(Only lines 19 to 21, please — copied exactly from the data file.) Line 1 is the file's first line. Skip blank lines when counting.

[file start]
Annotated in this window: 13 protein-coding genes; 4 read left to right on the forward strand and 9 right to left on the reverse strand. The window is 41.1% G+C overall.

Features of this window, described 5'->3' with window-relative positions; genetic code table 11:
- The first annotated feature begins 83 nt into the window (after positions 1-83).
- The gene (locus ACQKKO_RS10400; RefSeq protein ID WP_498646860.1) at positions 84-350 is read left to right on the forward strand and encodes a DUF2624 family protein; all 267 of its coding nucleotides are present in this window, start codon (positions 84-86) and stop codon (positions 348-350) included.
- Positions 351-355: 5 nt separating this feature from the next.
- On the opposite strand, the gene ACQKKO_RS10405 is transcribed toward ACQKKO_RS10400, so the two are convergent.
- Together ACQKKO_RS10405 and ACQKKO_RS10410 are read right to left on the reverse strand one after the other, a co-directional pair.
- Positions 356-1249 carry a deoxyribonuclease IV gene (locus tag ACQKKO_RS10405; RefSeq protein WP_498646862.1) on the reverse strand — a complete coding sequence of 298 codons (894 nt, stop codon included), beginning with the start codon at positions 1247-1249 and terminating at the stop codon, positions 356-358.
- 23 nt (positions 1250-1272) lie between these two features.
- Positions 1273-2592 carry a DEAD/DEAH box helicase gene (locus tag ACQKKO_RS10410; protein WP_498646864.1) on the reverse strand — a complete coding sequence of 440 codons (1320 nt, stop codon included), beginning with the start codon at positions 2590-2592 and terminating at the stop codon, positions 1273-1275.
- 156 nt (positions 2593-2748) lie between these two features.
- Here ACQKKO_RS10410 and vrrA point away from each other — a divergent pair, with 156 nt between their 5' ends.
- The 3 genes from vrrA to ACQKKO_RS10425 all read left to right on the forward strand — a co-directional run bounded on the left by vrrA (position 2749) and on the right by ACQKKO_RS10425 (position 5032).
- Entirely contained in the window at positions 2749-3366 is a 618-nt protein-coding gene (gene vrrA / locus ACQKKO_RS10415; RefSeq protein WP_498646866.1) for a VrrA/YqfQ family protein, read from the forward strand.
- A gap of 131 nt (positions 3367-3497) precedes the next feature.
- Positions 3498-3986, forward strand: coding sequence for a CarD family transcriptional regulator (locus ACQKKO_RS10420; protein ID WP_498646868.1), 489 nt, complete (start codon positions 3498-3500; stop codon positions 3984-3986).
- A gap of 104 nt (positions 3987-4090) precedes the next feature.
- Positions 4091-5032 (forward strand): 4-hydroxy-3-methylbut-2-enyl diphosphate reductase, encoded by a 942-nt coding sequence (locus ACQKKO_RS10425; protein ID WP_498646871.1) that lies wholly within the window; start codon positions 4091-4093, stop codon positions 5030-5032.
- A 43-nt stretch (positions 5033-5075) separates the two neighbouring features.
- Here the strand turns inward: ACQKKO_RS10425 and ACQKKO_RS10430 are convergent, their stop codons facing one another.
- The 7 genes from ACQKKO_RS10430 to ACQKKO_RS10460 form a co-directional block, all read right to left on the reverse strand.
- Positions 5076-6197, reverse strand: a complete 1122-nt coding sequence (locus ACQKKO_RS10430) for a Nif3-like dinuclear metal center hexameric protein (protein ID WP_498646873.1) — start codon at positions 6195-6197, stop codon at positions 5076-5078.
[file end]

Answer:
- A 43-nt stretch (positions 5033-5075) separates the two neighbouring features.
- Here the strand turns inward: ACQKKO_RS10425 and ACQKKO_RS10430 are convergent, their stop codons facing one another.
- The 7 genes from ACQKKO_RS10430 to ACQKKO_RS10460 form a co-directional block, all read right to left on the reverse strand.